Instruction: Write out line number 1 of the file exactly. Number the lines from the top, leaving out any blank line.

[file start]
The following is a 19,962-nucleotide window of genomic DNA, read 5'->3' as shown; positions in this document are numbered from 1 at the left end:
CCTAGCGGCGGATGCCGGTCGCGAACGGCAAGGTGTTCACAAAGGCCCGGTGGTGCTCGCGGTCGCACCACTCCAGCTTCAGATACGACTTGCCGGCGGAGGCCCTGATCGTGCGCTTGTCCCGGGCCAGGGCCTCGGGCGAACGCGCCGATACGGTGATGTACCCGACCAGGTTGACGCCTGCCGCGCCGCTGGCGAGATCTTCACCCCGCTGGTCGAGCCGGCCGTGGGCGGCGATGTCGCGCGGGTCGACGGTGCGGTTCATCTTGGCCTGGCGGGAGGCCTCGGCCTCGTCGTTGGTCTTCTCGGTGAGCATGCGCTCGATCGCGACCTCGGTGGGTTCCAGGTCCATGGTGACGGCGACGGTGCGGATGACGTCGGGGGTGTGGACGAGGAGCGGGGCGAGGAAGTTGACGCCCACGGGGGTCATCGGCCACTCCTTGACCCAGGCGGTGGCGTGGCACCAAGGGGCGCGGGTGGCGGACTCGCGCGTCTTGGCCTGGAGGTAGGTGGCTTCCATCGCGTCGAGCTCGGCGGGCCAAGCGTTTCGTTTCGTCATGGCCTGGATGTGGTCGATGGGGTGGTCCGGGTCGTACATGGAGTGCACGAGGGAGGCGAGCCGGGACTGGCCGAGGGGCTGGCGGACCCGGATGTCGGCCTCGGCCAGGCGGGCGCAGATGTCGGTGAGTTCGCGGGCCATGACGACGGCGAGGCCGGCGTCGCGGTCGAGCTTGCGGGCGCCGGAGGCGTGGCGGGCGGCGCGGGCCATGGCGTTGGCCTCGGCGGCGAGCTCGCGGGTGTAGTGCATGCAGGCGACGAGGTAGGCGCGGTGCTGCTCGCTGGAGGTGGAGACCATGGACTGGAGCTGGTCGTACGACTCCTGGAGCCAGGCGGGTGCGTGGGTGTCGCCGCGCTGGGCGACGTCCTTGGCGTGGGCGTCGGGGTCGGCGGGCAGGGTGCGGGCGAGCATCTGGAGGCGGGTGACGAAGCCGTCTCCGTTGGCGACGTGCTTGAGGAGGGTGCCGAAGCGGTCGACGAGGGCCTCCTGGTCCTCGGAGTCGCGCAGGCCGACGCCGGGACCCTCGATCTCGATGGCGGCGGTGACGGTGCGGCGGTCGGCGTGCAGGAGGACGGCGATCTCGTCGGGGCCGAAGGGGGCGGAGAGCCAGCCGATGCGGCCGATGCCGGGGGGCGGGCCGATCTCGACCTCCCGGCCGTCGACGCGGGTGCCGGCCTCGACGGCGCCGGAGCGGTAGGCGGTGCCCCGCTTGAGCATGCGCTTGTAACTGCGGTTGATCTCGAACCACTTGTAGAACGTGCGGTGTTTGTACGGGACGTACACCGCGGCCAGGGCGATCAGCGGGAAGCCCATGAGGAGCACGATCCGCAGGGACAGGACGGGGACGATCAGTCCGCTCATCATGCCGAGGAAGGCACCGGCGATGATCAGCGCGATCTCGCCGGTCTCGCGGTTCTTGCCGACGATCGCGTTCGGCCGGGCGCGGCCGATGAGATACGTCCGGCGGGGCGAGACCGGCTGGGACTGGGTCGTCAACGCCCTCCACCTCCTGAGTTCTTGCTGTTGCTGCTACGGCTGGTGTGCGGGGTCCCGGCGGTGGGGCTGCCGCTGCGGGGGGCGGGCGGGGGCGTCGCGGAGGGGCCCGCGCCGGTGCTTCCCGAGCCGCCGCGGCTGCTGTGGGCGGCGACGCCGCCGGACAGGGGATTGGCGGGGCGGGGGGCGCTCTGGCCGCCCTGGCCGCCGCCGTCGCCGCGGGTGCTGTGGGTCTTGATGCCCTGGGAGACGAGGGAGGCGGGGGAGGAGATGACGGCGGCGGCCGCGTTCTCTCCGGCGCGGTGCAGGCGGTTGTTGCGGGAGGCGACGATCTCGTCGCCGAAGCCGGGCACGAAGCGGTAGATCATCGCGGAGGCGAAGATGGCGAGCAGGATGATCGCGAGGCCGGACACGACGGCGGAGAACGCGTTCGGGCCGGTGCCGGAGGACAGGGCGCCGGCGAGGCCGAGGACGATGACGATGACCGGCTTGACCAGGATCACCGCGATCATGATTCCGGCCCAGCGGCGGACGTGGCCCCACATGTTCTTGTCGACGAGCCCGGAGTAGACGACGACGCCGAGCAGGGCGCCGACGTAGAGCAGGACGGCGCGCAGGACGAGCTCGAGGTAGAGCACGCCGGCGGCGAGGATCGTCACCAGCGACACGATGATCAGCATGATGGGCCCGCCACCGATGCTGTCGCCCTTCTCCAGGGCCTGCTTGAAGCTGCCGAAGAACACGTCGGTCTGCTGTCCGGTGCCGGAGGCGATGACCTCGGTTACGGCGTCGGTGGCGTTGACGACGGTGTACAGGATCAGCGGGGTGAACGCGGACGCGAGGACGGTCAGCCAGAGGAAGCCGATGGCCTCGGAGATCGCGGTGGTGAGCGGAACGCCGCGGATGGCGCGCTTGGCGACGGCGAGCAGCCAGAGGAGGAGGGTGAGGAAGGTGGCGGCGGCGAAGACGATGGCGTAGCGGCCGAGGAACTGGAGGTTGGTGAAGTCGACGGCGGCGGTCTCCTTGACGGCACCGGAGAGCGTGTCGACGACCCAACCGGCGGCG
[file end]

The following is a 19,962-nucleotide window of genomic DNA, read 5'->3' as shown; positions in this document are numbered from 1 at the left end: